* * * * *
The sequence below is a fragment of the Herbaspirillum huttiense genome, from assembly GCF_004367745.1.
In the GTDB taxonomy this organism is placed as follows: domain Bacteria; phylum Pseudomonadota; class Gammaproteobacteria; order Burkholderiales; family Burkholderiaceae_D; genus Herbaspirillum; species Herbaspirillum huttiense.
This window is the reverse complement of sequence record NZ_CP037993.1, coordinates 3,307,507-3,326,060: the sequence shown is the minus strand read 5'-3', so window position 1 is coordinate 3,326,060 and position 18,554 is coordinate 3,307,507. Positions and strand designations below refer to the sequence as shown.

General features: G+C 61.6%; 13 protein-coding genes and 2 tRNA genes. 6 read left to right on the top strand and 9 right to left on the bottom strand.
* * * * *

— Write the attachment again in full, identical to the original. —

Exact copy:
The sequence below is a fragment of the Herbaspirillum huttiense genome, from assembly GCF_004367745.1.
In the GTDB taxonomy this organism is placed as follows: domain Bacteria; phylum Pseudomonadota; class Gammaproteobacteria; order Burkholderiales; family Burkholderiaceae_D; genus Herbaspirillum; species Herbaspirillum huttiense.
This window is the reverse complement of sequence record NZ_CP037993.1, coordinates 3,307,507-3,326,060: the sequence shown is the minus strand read 5'-3', so window position 1 is coordinate 3,326,060 and position 18,554 is coordinate 3,307,507. Positions and strand designations below refer to the sequence as shown.

General features: G+C 61.6%; 13 protein-coding genes and 2 tRNA genes. 6 read left to right on the top strand and 9 right to left on the bottom strand.